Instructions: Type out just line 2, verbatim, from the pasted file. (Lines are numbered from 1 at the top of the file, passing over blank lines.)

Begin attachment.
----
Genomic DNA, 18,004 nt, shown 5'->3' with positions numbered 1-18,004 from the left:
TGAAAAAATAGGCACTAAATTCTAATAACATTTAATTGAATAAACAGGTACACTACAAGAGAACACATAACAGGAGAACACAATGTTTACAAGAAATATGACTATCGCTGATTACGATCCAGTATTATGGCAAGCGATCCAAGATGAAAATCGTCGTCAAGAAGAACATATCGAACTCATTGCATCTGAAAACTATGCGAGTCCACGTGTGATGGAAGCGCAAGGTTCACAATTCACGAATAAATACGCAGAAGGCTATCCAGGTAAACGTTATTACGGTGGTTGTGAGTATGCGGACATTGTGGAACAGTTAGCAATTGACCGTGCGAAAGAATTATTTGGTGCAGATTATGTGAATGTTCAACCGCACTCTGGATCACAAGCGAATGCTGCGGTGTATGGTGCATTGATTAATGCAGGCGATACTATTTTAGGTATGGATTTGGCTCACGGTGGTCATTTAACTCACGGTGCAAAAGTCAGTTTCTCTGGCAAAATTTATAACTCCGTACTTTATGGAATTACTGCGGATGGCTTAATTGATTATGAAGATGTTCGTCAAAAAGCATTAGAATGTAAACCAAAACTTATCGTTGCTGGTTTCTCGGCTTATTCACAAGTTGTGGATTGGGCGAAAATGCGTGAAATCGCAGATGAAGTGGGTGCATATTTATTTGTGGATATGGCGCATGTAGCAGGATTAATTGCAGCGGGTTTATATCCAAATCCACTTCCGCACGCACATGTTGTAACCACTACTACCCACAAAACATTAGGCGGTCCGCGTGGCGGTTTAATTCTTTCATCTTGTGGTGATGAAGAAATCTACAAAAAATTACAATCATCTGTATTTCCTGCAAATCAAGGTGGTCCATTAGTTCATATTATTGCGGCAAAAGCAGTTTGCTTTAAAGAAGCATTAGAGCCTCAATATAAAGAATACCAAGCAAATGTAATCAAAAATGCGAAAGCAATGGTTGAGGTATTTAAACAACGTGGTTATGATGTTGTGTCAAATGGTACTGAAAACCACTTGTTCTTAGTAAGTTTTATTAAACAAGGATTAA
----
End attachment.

TGAAAAAATAGGCACTAAATTCTAATAACATTTAATTGAATAAACAGGTACACTACAAGAGAACACATAACAGGAGAACACAATGTTTACAAGAAATATGACTATCGCTGATTACGATCCAGTATTATGGCAAGCGATCCAAGATGAAAATCGTCGTCAAGAAGAACATATCGAACTCATTGCATCTGAAAACTATGCGAGTCCACGTGTGATGGAAGCGCAAGGTTCACAATTCACGAATAAATACGCAGAAGGCTATCCAGGTAAACGTTATTACGGTGGTTGTGAGTATGCGGACATTGTGGAACAGTTAGCAATTGACCGTGCGAAAGAATTATTTGGTGCAGATTATGTGAATGTTCAACCGCACTCTGGATCACAAGCGAATGCTGCGGTGTATGGTGCATTGATTAATGCAGGCGATACTATTTTAGGTATGGATTTGGCTCACGGTGGTCATTTAACTCACGGTGCAAAAGTCAGTTTCTCTGGCAAAATTTATAACTCCGTACTTTATGGAATTACTGCGGATGGCTTAATTGATTATGAAGATGTTCGTCAAAAAGCATTAGAATGTAAACCAAAACTTATCGTTGCTGGTTTCTCGGCTTATTCACAAGTTGTGGATTGGGCGAAAATGCGTGAAATCGCAGATGAAGTGGGTGCATATTTATTTGTGGATATGGCGCATGTAGCAGGATTAATTGCAGCGGGTTTATATCCAAATCCACTTCCGCACGCACATGTTGTAACCACTACTACCCACAAAACATTAGGCGGTCCGCGTGGCGGTTTAATTCTTTCATCTTGTGGTGATGAAGAAATCTACAAAAAATTACAATCATCTGTATTTCCTGCAAATCAAGGTGGTCCATTAGTTCATATTATTGCGGCAAAAGCAGTTTGCTTTAAAGAAGCATTAGAGCCTCAATATAAAGAATACCAAGCAAATGTAATCAAAAATGCGAAAGCAATGGTTGAGGTATTTAAACAACGTGGTTATGATGTTGTGTCAAATGGTACTGAAAACCACTTGTTCTTAGTAAGTTTTATTAAACAAGGATTAA